I’ve committed myself to writing and talking around the concepts of Micro-Interactions and Anticipatory computing and using a SmartWatches app as a vehicle to deliver the content such that it has particular relevance. The challenge is actually coming up with a compelling use-case (apart from the obvious), initially it was a Water Consumption Monitor, then a Pace Setter (i.e. allow the user to set a pace and nudge them when the user is slowing down), but then settled for a way for the user to navigate to a destination with less reliance on their SmartPhone (more on this on a later post).
This idea sparked a thought of how Smart devices (Phone/Watch/Earpiece/…) could help navigate the visually impaired around urban areas using similar techniques used by semi-autonomous cars.
One of my first projects I endeavoured out of Uni was building a proximity marketing service using some discounted Motorola phones with JSR-82. Imagine being able to push messages to customers in proximity with vouchers and special offers – reality of this was spam, unsolicited messages interrupting the customer, normally inconveniently. A lot of the ‘services’ currently being implemented using iBeacon remind me of these days, the good news that this time round the user has to ‘opt-in’ i.e. install an app.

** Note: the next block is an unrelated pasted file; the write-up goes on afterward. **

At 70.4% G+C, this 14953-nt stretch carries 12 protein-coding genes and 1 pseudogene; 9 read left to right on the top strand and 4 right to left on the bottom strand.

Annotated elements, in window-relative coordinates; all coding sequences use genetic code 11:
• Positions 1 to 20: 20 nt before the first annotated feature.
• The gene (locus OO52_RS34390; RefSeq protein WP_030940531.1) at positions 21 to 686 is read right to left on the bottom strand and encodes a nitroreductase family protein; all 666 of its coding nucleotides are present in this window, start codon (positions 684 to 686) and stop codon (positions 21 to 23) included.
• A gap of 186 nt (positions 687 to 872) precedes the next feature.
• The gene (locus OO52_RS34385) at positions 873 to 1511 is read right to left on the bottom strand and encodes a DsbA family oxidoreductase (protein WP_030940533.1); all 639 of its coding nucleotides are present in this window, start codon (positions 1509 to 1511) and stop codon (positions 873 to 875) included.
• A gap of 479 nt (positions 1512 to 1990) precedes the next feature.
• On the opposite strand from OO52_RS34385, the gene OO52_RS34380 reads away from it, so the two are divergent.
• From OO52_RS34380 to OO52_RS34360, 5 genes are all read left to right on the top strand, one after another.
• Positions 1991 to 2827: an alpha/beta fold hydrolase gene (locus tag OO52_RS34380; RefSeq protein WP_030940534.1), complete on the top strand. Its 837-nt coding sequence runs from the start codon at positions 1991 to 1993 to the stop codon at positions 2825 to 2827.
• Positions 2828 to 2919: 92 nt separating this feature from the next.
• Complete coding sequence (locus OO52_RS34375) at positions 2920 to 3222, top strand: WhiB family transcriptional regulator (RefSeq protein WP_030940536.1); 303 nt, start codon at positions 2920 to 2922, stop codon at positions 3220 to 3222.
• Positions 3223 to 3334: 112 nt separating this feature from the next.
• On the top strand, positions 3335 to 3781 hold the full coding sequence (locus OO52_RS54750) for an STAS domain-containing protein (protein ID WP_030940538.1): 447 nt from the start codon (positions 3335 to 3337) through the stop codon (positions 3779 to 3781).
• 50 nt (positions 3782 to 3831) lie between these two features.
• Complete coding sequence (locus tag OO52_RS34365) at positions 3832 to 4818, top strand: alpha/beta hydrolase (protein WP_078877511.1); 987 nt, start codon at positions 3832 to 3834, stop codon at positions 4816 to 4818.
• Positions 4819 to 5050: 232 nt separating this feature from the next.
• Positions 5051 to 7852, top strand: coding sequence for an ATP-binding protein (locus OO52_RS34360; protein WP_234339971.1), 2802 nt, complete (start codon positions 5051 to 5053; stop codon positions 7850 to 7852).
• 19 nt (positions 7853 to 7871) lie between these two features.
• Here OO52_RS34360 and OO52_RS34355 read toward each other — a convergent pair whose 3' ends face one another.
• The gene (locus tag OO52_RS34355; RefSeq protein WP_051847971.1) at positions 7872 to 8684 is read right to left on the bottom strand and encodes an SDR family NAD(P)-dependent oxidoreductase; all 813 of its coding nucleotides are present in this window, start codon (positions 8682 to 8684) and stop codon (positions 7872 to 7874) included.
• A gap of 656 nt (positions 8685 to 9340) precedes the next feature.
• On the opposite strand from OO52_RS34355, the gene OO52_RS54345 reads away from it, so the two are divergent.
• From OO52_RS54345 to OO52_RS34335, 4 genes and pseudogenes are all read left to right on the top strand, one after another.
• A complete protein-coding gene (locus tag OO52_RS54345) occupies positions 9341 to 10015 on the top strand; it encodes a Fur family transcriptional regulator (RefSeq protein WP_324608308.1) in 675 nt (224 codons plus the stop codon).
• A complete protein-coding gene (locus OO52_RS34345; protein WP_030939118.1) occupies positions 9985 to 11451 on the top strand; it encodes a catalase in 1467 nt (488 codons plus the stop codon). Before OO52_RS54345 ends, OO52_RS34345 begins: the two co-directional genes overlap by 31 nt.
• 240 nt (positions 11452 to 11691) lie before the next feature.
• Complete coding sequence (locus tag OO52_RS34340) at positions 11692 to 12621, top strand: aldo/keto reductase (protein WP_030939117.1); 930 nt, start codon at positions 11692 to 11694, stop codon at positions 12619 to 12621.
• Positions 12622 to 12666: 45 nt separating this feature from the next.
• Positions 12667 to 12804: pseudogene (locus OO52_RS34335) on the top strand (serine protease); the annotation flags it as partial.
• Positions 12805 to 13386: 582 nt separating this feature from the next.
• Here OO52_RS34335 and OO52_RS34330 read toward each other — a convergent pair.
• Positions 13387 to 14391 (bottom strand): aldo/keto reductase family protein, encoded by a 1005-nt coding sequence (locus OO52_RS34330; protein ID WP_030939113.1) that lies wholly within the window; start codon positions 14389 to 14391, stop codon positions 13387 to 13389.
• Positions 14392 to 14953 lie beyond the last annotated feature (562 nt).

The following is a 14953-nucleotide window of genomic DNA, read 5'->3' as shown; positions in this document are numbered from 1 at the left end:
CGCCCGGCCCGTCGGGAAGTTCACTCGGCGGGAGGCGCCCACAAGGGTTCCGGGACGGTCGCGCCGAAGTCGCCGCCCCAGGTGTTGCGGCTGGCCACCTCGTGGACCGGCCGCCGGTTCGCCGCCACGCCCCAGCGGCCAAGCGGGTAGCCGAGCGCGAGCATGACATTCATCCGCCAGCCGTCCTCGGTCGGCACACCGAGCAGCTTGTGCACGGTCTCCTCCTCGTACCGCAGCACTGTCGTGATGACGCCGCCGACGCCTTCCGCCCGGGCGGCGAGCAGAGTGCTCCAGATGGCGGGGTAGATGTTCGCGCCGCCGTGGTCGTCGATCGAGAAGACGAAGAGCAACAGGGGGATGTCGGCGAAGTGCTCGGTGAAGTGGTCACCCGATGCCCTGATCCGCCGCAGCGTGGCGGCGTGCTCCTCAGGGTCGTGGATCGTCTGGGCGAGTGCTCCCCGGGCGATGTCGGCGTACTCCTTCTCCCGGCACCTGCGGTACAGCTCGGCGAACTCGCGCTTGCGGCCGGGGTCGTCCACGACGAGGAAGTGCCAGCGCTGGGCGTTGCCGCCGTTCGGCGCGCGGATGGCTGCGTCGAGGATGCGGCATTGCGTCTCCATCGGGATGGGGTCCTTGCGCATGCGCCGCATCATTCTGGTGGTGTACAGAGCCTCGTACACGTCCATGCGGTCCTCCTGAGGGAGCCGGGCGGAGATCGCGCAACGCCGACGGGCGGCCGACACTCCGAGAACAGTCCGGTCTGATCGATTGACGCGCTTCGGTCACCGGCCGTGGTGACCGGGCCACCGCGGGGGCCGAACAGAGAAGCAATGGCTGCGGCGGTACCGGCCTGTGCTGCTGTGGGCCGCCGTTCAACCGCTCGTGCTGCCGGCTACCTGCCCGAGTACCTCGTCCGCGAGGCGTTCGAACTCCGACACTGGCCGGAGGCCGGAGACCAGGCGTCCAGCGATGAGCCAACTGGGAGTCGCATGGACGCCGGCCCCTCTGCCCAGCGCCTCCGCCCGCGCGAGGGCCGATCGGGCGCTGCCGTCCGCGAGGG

Since then my interest has shifted from being intrusive to invisible and you can see this with our current iBeacon prototype at Razorfish UK.
In this post we examine the techniques used to know you for purposes of improving targeted advertising.
In Pete Mortensen’s post The Future Of Technology Isnt Mobile Its Contextual, he highlights the shift in computing towards a paradigm called Contextual-Awareness Computing and outlines the four ‘graphs’ that are required before contextual computing will work, these four graphs are Social, Personal, Interest, and Behaviour. In essence, Contextual-Awareness Computing meaning computers are able to proactively react to external stimuli as opposed to being commanded by its user – these four graphs being considered the necessary information to provide relevant context. The concept lends itself well to the notion of Just-In Time Interaction/Information as touched on in Frog’s Creative Director, Scott Jenson, blog post Mobile Apps Must Die, where interactions and information are not dependent on direct input but rather your current activity i.e. your current context.